"These companies are just exploding," Grow said. "Residentials are being built. They're extremely expensive, but the system supports itself, right? Because if it wouldn't, it would collapse."

Squeezed out

Lorraine Nessel and Joann Avila have rented a two-bedroom home in West Oakland for six years, and are being squeezed by the housing market. Both earn a solid living: Avila's a union painter, and Nessel is a ride-share driver and also runs a dog-walking and pet-sitting business.

They love their home, no matter the gunshots they heard again a few nights ago or the car cover just stolen from Avila's '54 Chevy. She says they've worked to make their neighborhood better.

"I would go outside and sweep the sidewalks, sweep the gutters, and I'd say, 'Hey, neighbor, you know, the street sweeper can't make it past your tree over there,'" Avila said. "Do you mind trimming it?"

Now, like much of the East Bay, West Oakland property values are jumping. A house across the street just sold for nearly $425,000. And, last month, their landlord said he's moving back in — so they must move out.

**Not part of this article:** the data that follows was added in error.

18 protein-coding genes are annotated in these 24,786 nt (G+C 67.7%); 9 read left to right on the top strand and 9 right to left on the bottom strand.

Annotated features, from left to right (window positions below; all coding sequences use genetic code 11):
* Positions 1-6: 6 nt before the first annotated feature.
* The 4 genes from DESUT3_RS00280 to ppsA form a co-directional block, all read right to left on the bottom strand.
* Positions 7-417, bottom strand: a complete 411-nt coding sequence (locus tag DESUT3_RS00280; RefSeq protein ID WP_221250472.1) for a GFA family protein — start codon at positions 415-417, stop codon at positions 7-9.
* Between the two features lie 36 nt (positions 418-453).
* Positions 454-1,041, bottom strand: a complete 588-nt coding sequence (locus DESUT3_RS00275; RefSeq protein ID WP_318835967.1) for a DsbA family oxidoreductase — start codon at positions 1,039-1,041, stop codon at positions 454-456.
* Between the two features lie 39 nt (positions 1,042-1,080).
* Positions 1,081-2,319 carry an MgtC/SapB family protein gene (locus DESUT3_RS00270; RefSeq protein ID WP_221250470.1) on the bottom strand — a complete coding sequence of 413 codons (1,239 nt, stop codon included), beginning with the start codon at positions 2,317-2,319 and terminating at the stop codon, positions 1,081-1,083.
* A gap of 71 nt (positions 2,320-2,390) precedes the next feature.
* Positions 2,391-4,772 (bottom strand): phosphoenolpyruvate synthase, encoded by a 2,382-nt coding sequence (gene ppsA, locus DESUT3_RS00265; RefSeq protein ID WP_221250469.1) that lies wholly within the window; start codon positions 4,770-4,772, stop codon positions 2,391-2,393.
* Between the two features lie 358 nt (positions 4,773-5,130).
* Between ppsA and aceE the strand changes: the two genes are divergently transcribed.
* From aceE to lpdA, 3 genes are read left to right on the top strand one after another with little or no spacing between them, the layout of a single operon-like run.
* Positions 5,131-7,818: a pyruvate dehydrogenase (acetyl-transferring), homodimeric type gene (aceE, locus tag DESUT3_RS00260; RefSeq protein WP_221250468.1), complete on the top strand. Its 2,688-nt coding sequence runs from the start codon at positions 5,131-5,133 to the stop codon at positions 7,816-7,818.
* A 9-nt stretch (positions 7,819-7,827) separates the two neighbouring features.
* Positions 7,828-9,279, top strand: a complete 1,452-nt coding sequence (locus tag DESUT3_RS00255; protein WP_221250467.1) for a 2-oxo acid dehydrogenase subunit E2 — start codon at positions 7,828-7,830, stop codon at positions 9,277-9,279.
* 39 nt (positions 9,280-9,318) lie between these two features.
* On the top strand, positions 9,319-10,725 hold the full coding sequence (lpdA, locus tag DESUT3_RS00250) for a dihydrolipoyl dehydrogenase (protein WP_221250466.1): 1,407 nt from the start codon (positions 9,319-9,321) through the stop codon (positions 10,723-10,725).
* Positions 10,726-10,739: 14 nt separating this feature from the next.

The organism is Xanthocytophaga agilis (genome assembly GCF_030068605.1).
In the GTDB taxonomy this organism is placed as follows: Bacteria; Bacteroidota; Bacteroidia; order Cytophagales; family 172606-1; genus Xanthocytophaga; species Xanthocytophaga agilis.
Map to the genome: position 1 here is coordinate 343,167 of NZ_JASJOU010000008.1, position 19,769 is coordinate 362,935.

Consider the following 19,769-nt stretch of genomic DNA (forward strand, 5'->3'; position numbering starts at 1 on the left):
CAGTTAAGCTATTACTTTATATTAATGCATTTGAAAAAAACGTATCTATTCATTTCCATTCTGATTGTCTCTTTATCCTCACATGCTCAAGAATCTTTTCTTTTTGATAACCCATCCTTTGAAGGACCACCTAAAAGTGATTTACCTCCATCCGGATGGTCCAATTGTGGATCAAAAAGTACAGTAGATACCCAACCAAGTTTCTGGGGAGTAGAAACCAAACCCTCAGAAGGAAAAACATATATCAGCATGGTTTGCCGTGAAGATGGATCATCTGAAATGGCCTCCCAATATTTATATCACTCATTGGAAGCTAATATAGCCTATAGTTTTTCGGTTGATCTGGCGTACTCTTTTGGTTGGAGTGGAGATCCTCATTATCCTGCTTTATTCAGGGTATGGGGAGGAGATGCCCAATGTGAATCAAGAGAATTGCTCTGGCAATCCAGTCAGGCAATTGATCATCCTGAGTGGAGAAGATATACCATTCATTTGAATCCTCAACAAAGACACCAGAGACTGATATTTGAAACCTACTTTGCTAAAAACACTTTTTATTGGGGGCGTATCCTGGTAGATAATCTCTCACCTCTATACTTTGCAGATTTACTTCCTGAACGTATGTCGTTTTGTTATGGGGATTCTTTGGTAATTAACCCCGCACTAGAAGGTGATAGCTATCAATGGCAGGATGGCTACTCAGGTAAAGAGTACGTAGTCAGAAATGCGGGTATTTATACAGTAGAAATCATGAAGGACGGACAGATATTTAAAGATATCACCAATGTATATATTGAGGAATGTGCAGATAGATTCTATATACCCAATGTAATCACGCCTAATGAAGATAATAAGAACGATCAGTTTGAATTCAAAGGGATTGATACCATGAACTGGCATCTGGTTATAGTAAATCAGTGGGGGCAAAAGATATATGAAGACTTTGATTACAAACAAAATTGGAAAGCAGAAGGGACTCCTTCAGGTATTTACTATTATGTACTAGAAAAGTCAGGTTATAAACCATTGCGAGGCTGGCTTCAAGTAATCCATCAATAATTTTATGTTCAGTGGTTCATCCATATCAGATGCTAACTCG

Nessel said she broke down in tears. "This is where I started my business," she said. "This is the first house that I've ever lived in. I've always had an apartment. This is the first place that has ever felt like a home to me."

Despite their two solid, middle-class incomes, the best they can afford is a two-bedroom apartment in Richmond, a struggling city north of Berkeley. "We're paying $150 more for a much smaller space and a much longer commute," Nessel said.

That's the Bay Area's economic quandary: Explosive growth in both the job market and the housing market. Some cities are building more places to live. The question is whether that additional supply will slow the housing boom down — at least a little bit.

This story is part of Fits and Starts: Stories of Recovery in California Cities, a partnership between KPCC and Capital Public Radio. You can read other parts of the series here. Please let us know what you think in the comments below, on our Facebook page or on Twitter (@KPCC).